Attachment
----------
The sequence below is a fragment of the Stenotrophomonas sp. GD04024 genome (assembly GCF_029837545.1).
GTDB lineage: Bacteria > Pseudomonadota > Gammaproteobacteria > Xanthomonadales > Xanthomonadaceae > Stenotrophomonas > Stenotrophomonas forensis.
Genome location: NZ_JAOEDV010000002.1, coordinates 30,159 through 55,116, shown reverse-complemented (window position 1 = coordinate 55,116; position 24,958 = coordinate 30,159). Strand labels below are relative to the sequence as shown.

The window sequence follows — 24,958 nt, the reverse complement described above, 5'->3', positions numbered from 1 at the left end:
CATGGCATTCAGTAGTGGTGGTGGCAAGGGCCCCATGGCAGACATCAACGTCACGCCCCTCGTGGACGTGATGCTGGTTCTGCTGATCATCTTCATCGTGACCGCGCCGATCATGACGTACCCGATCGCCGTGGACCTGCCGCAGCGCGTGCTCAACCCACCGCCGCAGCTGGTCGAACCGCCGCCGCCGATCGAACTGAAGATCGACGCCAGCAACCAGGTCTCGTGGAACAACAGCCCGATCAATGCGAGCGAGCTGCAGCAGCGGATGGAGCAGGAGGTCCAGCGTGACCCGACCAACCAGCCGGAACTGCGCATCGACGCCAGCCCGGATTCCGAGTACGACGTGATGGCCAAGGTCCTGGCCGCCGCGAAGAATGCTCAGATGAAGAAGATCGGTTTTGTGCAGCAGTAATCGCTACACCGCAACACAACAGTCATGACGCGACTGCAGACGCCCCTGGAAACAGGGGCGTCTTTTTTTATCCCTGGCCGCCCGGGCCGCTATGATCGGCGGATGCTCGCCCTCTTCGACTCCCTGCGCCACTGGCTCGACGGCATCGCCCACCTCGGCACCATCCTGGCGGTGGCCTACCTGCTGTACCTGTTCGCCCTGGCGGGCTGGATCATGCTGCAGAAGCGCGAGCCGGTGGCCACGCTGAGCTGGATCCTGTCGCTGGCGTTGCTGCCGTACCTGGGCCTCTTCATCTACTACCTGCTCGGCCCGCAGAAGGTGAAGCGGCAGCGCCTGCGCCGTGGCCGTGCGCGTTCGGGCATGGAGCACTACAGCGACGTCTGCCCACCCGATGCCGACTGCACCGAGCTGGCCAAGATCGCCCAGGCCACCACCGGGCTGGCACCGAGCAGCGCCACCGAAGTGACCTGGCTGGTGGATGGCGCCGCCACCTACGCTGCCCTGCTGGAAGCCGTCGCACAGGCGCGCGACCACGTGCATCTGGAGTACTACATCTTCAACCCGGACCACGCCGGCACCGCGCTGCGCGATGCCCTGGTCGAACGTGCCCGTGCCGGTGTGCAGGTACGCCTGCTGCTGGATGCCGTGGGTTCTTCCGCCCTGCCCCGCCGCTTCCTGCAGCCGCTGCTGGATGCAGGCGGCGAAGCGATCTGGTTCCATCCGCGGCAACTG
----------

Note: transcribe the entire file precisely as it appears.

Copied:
The sequence below is a fragment of the Stenotrophomonas sp. GD04024 genome (assembly GCF_029837545.1).
GTDB lineage: Bacteria > Pseudomonadota > Gammaproteobacteria > Xanthomonadales > Xanthomonadaceae > Stenotrophomonas > Stenotrophomonas forensis.
Genome location: NZ_JAOEDV010000002.1, coordinates 30,159 through 55,116, shown reverse-complemented (window position 1 = coordinate 55,116; position 24,958 = coordinate 30,159). Strand labels below are relative to the sequence as shown.

The window sequence follows — 24,958 nt, the reverse complement described above, 5'->3', positions numbered from 1 at the left end:
CATGGCATTCAGTAGTGGTGGTGGCAAGGGCCCCATGGCAGACATCAACGTCACGCCCCTCGTGGACGTGATGCTGGTTCTGCTGATCATCTTCATCGTGACCGCGCCGATCATGACGTACCCGATCGCCGTGGACCTGCCGCAGCGCGTGCTCAACCCACCGCCGCAGCTGGTCGAACCGCCGCCGCCGATCGAACTGAAGATCGACGCCAGCAACCAGGTCTCGTGGAACAACAGCCCGATCAATGCGAGCGAGCTGCAGCAGCGGATGGAGCAGGAGGTCCAGCGTGACCCGACCAACCAGCCGGAACTGCGCATCGACGCCAGCCCGGATTCCGAGTACGACGTGATGGCCAAGGTCCTGGCCGCCGCGAAGAATGCTCAGATGAAGAAGATCGGTTTTGTGCAGCAGTAATCGCTACACCGCAACACAACAGTCATGACGCGACTGCAGACGCCCCTGGAAACAGGGGCGTCTTTTTTTATCCCTGGCCGCCCGGGCCGCTATGATCGGCGGATGCTCGCCCTCTTCGACTCCCTGCGCCACTGGCTCGACGGCATCGCCCACCTCGGCACCATCCTGGCGGTGGCCTACCTGCTGTACCTGTTCGCCCTGGCGGGCTGGATCATGCTGCAGAAGCGCGAGCCGGTGGCCACGCTGAGCTGGATCCTGTCGCTGGCGTTGCTGCCGTACCTGGGCCTCTTCATCTACTACCTGCTCGGCCCGCAGAAGGTGAAGCGGCAGCGCCTGCGCCGTGGCCGTGCGCGTTCGGGCATGGAGCACTACAGCGACGTCTGCCCACCCGATGCCGACTGCACCGAGCTGGCCAAGATCGCCCAGGCCACCACCGGGCTGGCACCGAGCAGCGCCACCGAAGTGACCTGGCTGGTGGATGGCGCCGCCACCTACGCTGCCCTGCTGGAAGCCGTCGCACAGGCGCGCGACCACGTGCATCTGGAGTACTACATCTTCAACCCGGACCACGCCGGCACCGCGCTGCGCGATGCCCTGGTCGAACGTGCCCGTGCCGGTGTGCAGGTACGCCTGCTGCTGGATGCCGTGGGTTCTTCCGCCCTGCCCCGCCGCTTCCTGCAGCCGCTGCTGGATGCAGGCGGCGAAGCGATCTGGTTCCATCCGCGGCAACTG